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Cell surface hydrophobicity and the orientation of certain bacteria at interfaces

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Summary

Individual cells of Flexibacter aurantiacus CW7 and Hyphomicrobium vulgare ZV580 orientate themselves perpendicularly to the interface in air-water, oil-water and solid-water systems. Electrostatic phenomena probably are not involved in this orientation, since no evidence was found of any localized distribution of positively-charged ionogenic groups on the bacterial surface. It is suggested that the orientation results from a relatively hydrophobic portion of each cell being rejected from the aqueous phase of the system. This property also may be related to the formation of rosettes by these bacteria. Electron micrographs of thin sections of cells sorbed to araldite blocks show that the cell proper is not in contact with the solid surface, but is anchored to it by extracellular adhesive material. The extracellular materials may be of a polysaccharide nature.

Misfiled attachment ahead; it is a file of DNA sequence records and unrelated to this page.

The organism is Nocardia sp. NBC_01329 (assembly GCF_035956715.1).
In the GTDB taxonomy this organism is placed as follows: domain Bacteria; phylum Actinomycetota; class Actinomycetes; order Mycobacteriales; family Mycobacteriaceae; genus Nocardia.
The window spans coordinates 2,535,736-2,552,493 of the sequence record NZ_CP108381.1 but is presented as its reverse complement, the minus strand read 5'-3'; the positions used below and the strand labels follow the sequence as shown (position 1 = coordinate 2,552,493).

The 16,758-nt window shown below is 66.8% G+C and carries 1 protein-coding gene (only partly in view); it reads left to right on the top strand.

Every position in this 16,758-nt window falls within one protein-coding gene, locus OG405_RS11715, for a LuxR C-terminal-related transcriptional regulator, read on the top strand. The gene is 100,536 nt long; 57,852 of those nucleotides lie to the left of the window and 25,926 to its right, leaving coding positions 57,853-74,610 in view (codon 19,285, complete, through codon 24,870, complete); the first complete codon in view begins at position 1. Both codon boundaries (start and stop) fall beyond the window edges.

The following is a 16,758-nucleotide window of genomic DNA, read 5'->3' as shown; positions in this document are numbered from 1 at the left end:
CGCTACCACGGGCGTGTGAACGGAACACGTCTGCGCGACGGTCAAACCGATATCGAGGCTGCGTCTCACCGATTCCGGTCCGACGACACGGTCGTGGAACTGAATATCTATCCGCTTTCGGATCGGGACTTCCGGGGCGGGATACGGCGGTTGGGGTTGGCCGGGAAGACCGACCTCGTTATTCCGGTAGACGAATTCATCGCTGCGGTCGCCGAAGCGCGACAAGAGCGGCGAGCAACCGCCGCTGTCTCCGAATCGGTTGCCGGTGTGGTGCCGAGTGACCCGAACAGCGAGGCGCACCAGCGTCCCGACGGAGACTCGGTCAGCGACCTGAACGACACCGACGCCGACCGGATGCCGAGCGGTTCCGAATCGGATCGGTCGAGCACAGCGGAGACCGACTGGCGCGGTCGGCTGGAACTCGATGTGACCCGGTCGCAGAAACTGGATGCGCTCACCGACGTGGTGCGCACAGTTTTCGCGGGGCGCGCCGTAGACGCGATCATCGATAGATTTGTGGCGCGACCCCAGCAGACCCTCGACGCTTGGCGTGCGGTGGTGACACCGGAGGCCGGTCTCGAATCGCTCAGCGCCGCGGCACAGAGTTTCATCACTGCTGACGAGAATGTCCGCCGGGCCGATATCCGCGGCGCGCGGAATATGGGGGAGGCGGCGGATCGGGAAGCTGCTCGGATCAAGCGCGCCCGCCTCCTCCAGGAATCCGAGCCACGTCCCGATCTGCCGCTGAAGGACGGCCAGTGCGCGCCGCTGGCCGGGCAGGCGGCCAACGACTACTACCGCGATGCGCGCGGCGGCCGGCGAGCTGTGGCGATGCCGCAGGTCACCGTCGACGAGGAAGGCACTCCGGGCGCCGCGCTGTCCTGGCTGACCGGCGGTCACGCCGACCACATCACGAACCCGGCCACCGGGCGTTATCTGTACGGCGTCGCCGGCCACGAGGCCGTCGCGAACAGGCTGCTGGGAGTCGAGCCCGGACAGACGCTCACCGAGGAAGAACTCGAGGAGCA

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Marshall, K.C., Cruickshank, R.H. Cell surface hydrophobicity and the orientation of certain bacteria at interfaces. Archiv. Mikrobiol. 91, 29–40 (1973). https://doi.org/10.1007/BF00409536

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